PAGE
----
Items filtered by date: December 2017

In a 3-2 decision involving The Boeing Company, the National Labor Relations Board overruled Lutheran Heritage Village-Livonia, 343 NLRB 646 (2004), which articulated the Board’s previous standard governing whether facially neutral workplace rules, policies and employee handbook provisions unlawfully interfere with the exercise of rights protected by the National Labor Relations Act (NLRA).

Alex Kozinski, a high-profile federal judge, has retired following sexual harassment accusations from at least 15 women.

According to a class action lawsuit filed in federal court in San Francisco, by the Communication Workers of America, thirteen companies including T-Mobile US, Amazon, Inc., and Cox Communications Inc., imposed age limits on who could see recruitment ads, allegedly limiting some only to people younger than 38.

In a 3-2 decision, the National Labor Relations Board has overruled the Board’s 2015 decision in Browning-Ferris Industries, 362 NLRB No. 186 (2015) (“Browning-Ferris”), and returned to the pre–Browning Ferris standard that governed joint-employer liability.  


Therefore, in all future and pending cases, two or more entities will be deemed joint employers under the National Labor Relations Act (NLRA) if there is proof that one entity has exercised control over essential employment terms of another entity’s employees (rather than merely having reserved the right to exercise control) and has done so directly and immediately (rather than indirectly) in a manner that is not limited and routine.

AB 908, which takes effect January 1, 2018, makes two major changes to the SDI and PFL programs:

The U.S. Department of Labor (DOL) is providing the public with more time to comment on its proposal to roll back an Obama-era rule that bans employers from pooling workers’ tips, following requests from House Democrats and worker advocates.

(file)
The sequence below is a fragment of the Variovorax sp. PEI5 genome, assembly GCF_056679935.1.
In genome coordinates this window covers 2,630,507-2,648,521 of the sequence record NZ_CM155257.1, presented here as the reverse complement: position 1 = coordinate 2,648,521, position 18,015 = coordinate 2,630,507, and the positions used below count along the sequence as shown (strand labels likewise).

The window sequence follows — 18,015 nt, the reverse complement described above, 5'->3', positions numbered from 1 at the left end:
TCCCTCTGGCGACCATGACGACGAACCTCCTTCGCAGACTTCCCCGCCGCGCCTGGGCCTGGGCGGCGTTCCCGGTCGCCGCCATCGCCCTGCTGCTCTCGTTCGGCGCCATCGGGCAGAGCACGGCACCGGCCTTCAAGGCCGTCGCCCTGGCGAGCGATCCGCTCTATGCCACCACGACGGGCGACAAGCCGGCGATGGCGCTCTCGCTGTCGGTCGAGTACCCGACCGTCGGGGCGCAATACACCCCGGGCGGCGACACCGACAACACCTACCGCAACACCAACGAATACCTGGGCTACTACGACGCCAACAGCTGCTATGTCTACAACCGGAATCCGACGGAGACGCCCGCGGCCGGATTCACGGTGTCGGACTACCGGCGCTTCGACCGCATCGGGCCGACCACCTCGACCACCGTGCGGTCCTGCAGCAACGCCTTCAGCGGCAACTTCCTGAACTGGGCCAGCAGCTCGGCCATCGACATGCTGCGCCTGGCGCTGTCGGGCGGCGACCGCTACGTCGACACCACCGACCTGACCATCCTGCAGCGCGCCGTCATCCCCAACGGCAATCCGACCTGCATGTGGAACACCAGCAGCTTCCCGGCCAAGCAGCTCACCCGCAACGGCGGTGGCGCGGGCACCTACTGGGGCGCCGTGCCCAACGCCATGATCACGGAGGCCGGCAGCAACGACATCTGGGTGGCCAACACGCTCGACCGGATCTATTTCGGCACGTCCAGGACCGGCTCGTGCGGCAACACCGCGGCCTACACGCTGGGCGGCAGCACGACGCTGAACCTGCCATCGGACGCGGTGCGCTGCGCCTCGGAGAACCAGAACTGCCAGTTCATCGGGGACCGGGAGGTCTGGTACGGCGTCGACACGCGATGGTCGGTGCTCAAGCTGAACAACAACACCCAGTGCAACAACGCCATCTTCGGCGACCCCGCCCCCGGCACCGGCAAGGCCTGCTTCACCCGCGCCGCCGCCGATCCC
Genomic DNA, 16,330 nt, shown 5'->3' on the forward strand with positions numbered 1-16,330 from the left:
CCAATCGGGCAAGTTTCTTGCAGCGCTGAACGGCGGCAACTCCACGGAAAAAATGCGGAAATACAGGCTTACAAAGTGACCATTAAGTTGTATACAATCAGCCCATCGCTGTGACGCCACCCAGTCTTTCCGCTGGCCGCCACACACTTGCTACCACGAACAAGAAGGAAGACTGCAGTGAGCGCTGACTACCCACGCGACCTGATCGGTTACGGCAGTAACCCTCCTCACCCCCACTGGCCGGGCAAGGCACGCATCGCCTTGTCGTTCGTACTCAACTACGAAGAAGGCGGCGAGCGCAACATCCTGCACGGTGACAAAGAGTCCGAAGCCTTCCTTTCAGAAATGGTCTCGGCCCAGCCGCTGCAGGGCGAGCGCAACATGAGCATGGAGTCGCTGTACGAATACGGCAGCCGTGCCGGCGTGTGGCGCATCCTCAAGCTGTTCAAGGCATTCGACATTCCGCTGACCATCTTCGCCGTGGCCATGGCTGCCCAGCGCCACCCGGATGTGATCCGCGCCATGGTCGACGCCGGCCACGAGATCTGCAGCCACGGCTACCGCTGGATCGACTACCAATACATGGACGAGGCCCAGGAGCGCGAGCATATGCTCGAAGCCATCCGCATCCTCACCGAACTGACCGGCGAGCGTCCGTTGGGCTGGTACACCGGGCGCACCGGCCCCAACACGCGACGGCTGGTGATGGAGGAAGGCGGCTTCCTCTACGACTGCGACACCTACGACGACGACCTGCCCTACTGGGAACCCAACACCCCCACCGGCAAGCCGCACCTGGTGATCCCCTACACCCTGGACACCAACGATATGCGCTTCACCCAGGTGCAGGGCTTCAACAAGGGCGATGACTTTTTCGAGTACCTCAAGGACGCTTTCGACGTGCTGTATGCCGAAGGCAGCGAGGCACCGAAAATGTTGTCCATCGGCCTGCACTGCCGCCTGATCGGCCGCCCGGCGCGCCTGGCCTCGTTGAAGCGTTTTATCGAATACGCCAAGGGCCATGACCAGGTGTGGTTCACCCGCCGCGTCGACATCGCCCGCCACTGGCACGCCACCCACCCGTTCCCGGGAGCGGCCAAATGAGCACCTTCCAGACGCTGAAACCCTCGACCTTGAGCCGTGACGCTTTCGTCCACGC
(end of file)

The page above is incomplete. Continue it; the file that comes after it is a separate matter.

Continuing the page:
Smoke from wildfires contains chemicals, gases, and fine particles that can harm health.

The California Labor Commissioner’s office, Division of Labor Standards Enforcement (“DLSE”), recently published updated guidance/FAQs on employer provided paid 10-minute rest breaks.

The Santa Monica City Attorney’s Office announced that JW Marriott LA Boutique Gift Shop (“LA Boutique”), a local hotel-based retail business, has been convicted of a misdemeanor for allegedly failing to pay numerous employees their Santa Monica minimum wage and retaliating against an employee who attempted to exercise her minimum wage rights. This is the first conviction under the City of Santa Monica’s Minimum Wage Ordinance.


Prior to referring the case to the City Attorney’s Office, the Los Angeles County Department of Consumer & Business Affairs – contracted as the Wage Enforcement Division of the City – received numerous complaints from LA Boutique’s employees regarding wage violations and undertook a multi-month investigation. According, to the City of Santa Monica, no employee at LA Boutique was being paid the Santa Monica minimum wage, and when one employee asserted her rights under the City’s wage laws, she was terminated.


On November 21, 2017, City Prosecutor Melanie Skehar took the “no contest” plea of the owner of LA Boutique to three misdemeanor counts of failing to pay employees the City of Santa Monica minimum wage and one misdemeanor count of unlawful retaliation against an employee for exercising rights protected by the City’s minimum wage laws. Under a plea agreement with the City Attorney’s Office, the owner was placed on 36 months of probation and ordered to:


  • Pay approximately $11,000 in back wages to all affected employees. 
  • Pay approximately $3,000 in investigative costs to the City.
  • Perform 150 hours of community services.
  • Comply with all applicable laws, including the City’s minimum wage laws.


“This is a positive and fair result,” said Chief Deputy City Attorney Yibin Shen. “It is paramount in each of our wage enforcement cases that the affected employees receive full restitution for their back wages and that the employer is educated about the City’s wage laws. This prosecution successfully achieved both results.”

“The Santa Monica City Council reaffirmed its longstanding commitment toward combating growing income inequality and improving the welfare of the City’s workers when it adopted the City’s landmark minimum wage law last year,” said Shen. “I am pleased that the City’s prosecutorial team, in cooperation with our Los Angeles County Wage Enforcement partners, successfully prosecuted this case. Of course, there is much more work to be done.” Read more here.